Also an uneven cleaning rate can damage the processing chamber. The portion with a higher cleaning rate can be exposed to cleaning species more than the other parts. Such an exposed portion can become different from the other unexposed potions in terms of surface roughness and surface chemical state. This can effect film uniformity and can be the cause of defects. If so, such highly damaged parts must be replaced. Thus, such maintenance increases the COO of the tool.

The above example illustrates that a processing chamber can be cleaned more uniformly and in less time by using a remote plasma and an annular inlet to direct the remote plasma species into the processing chamber. During a cleaning operation, one or more cleaning processes can be performed sequentially in the chamber. During the period between the cleaning processes, the remote plasma and/or the TRF signal can be turned off. In an alternate embodiment, one or more cleaning processes can be performed sequentially in the chamber without turning off the remote plasma and/or the TRF signal. In an alternate embodiment, one or more cleaning processes can be performed using different recipes.

In one embodiment, the chamber is kept at a specific pressure during a cleaning operation. In an alternate embodiment, the chamber pressure may be changed during a cleaning operation.

Although only certain exemplary embodiments of this invention have been described in detail above, those skilled in the art will readily appreciate that many modifications are possible in the exemplary embodiments without materially departing from the novel teachings and advantages of this invention. Accordingly, all such modifications are intended to be included within the scope of this invention.

Patent Citations
Cited PatentFiling datePublication dateApplicantTitle
US5366585Jan 28, 1993Nov 22, 1994Applied Materials, Inc.Method and apparatus for protection of conductive surfaces in a plasma processing reactor
US6239553 *Apr 22, 1999May 29, 2001Applied Materials, Inc.RF plasma source for material processing
US6444137Jul 1, 1996Sep 3, 2002Applied Materials, Inc.Method for processing substrates using gaseous silicon scavenger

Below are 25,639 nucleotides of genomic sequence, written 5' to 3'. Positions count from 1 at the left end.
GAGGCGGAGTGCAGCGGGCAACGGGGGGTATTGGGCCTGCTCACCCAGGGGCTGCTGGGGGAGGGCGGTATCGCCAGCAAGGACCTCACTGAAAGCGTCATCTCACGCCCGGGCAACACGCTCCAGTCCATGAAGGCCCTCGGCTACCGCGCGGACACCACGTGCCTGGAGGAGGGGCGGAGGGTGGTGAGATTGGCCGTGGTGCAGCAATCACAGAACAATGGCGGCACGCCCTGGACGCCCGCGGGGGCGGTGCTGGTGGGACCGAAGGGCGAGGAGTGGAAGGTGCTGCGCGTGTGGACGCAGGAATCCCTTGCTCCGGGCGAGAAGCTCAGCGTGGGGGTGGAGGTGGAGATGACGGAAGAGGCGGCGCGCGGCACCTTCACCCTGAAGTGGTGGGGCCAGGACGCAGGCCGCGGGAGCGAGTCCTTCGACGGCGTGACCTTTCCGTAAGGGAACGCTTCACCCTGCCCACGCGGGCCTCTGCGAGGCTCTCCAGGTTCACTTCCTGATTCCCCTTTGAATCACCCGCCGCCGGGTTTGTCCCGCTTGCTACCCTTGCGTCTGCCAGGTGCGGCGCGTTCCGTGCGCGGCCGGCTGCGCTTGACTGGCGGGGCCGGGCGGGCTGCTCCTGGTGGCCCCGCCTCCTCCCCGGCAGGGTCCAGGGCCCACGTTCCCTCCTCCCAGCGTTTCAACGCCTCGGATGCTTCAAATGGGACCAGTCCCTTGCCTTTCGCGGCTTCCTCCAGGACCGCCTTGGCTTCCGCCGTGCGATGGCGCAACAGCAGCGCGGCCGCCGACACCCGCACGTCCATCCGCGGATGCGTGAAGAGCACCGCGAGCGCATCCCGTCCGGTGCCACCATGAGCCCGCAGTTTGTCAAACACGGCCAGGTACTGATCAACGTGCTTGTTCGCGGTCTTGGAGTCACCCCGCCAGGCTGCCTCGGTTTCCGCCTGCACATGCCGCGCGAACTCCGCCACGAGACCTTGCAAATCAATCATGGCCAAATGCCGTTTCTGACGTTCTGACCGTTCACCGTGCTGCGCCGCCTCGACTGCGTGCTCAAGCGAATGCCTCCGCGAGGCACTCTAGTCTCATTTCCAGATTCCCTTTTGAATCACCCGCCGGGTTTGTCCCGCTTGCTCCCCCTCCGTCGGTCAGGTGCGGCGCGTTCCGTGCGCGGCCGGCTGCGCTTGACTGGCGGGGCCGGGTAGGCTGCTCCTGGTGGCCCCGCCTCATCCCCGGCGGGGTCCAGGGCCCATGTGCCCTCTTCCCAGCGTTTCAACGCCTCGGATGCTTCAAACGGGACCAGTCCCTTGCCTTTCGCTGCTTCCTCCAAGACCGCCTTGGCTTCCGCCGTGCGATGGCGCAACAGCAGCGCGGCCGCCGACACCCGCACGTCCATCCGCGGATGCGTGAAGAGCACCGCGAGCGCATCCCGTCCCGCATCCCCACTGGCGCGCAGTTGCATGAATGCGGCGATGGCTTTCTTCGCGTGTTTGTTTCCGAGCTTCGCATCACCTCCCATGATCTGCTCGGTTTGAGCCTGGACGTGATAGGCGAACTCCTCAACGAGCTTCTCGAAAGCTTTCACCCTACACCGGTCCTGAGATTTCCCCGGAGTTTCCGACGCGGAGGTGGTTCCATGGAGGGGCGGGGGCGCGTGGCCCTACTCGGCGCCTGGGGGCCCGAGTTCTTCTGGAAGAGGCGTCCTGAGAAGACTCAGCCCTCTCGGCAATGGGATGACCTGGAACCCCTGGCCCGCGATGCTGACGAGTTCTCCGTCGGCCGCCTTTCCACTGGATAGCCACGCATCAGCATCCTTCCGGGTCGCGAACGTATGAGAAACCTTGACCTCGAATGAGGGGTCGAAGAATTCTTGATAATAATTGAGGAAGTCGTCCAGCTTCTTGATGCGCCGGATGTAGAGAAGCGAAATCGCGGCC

US6926926 *Sep 10, 2001Aug 9, 2005Applied Materials, Inc.Silicon carbide deposited by high density plasma chemical-vapor deposition with bias
US20010006070 *Dec 19, 2000Jul 5, 2001Komatsu Technology, Inc.Surface-treated shower head for use in a substrate processing chamber
US20030079757 *Mar 18, 2002May 1, 2003Koji ShibataMethod of cleaning cvd device and cleaning device therefor
US20030155079 *Nov 15, 1999Aug 21, 2003Andrew D. BaileyPlasma processing system with dynamic gas distribution control
US20040163761 *Jun 20, 2002Aug 26, 2004Strang Eric JDirected gas injection apparatus for semiconductor processing
US20040173157 *Mar 22, 2004Sep 9, 2004Samsung Electronics Co., Ltd.Plasma enhanced chemical vapor deposition apparatus and method for forming nitride layer using the same
US20050224458Mar 31, 2004Oct 13, 2005Tokyo Electron LimitedSystem and method of removing chamber residues from a plasma processing system in a dry cleaning process
US20060112876 *Jun 17, 2005Jun 1, 2006Choi Jin HSemiconductor processing apparatus
US20060213436 *Apr 26, 2004Sep 28, 2006Tadahire OhmiSubstrate processing apparatus
JP2001131751A Title not available
JP2004335790A * Title not available
Non-Patent Citations
Reference
1English language Abstract for JP 2001-131751.
2International Preliminary Report on Patentability issued on Jun. 3, 2008, in PCT/US2006/040358.
3Machine translation for JP 2001-131751.
Referenced by
Citing PatentFiling datePublication dateApplicantTitle
US8118938 *Jul 27, 2011Feb 21, 2012Applied Materials, Inc.Lower liner with integrated flow equalizer and improved conductance
US8282736 *Feb 21, 2012Oct 9, 2012Applied Materials, Inc.Lower liner with integrated flow equalizer and improved conductance
US8440019 *Sep 7, 2012May 14, 2013Applied Materials, Inc.Lower liner with integrated flow equalizer and improved conductance
US8997688 *Jan 31, 2012Apr 7, 2015Intevac, Inc.Ion implant system having grid assembly
US9303314 *Oct 8, 2014Apr 5, 2016Intevac, Inc.Ion implant system having grid assembly
US9318332Dec 19, 2013Apr 19, 2016Intevac, Inc.Grid for plasma ion implant
US9324598Nov 8, 2012Apr 26, 2016Intevac, Inc.Substrate processing system and method
US9583661Mar 17, 2016Feb 28, 2017Intevac, Inc.Grid for plasma ion implant
US9741894 *Feb 25, 2016Aug 22, 2017Intevac, Inc.Ion implant system having grid assembly
US20090277874 *Apr 30, 2009Nov 12, 2009Applied Materials, Inc.Method and apparatus for removing polymer from a substrate
US20090302002 *Feb 27, 2009Dec 10, 2009Applied Materials, Inc.Method and apparatus for removing polymer from a substrate
US20110284166 *Jul 27, 2011Nov 24, 2011Carducci James DLower liner with integrated flow equalizer and improved conductance
US20120125259 *Jan 31, 2012May 24, 2012Intevac, Inc.Ion implant system having grid assembly
US20120145326 *Feb 21, 2012Jun 14, 2012Carducci James DLower liner with integrated flow equalizer and improved conductance
US20120325406 *Sep 7, 2012Dec 27, 2012Carducci James DLower liner with integrated flow equalizer and improved conductance
US20150072461 *Oct 8, 2014Mar 12, 2015Intevac, Inc.Ion implant system having grid assembly
US20160181465 *Feb 25, 2016Jun 23, 2016Intevac, Inc.Ion implant system having grid assembly
Classifications
U.S. Classification156/345.35, 118/715, 118/723.0ER, 118/723.0ME, 118/723.0IR, 156/345.34, 156/345.33
International ClassificationC23C16/00, H01L21/306, C23F1/00
Cooperative ClassificationC23C16/4405, H01J37/32357, H01J37/3244
European ClassificationC23C16/44A6, H01J37/32M16, H01J37/32O2
Legal Events
DateCodeEventDescription
Mar 7, 2006ASAssignment
Owner name: TOKYO ELECTRON, LTD., JAPAN
Free format text: ASSIGNMENT OF ASSIGNORS INTEREST;ASSIGNOR:FUKIAGE, NORIAKI;REEL/FRAME:017645/0671
Effective date: 20060118
Jun 4, 2014FPAYFee payment
Year of fee payment: 4